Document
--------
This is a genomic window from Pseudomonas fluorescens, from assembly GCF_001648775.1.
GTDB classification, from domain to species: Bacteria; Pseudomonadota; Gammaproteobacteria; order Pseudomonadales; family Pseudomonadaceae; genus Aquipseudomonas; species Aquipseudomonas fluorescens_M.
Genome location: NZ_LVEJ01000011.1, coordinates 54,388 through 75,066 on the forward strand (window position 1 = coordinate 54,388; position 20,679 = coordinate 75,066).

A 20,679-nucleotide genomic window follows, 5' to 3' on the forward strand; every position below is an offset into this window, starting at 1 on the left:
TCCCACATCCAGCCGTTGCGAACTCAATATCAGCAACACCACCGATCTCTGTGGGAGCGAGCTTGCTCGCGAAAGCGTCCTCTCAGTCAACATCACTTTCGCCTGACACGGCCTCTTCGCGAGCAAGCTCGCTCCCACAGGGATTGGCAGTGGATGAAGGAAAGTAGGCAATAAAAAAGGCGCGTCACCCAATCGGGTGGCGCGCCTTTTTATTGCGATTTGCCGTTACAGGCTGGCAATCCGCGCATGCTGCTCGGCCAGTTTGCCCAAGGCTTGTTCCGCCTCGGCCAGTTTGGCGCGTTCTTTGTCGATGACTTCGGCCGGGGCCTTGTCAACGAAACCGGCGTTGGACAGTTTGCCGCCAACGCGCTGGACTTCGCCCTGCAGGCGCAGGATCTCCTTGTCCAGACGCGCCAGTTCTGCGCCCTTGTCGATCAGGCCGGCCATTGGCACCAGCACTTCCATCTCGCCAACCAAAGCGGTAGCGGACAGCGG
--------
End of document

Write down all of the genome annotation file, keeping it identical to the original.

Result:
This is a genomic window from Pseudomonas fluorescens, from assembly GCF_001648775.1.
GTDB classification, from domain to species: Bacteria; Pseudomonadota; Gammaproteobacteria; order Pseudomonadales; family Pseudomonadaceae; genus Aquipseudomonas; species Aquipseudomonas fluorescens_M.
Genome location: NZ_LVEJ01000011.1, coordinates 54,388 through 75,066 on the forward strand (window position 1 = coordinate 54,388; position 20,679 = coordinate 75,066).

A 20,679-nucleotide genomic window follows, 5' to 3' on the forward strand; every position below is an offset into this window, starting at 1 on the left:
TCCCACATCCAGCCGTTGCGAACTCAATATCAGCAACACCACCGATCTCTGTGGGAGCGAGCTTGCTCGCGAAAGCGTCCTCTCAGTCAACATCACTTTCGCCTGACACGGCCTCTTCGCGAGCAAGCTCGCTCCCACAGGGATTGGCAGTGGATGAAGGAAAGTAGGCAATAAAAAAGGCGCGTCACCCAATCGGGTGGCGCGCCTTTTTATTGCGATTTGCCGTTACAGGCTGGCAATCCGCGCATGCTGCTCGGCCAGTTTGCCCAAGGCTTGTTCCGCCTCGGCCAGTTTGGCGCGTTCTTTGTCGATGACTTCGGCCGGGGCCTTGTCAACGAAACCGGCGTTGGACAGTTTGCCGCCAACGCGCTGGACTTCGCCCTGCAGGCGCAGGATCTCCTTGTCCAGACGCGCCAGTTCTGCGCCCTTGTCGATCAGGCCGGCCATTGGCACCAGCACTTCCATCTCGCCAACCAAAGCGGTAGCGGACAGCGG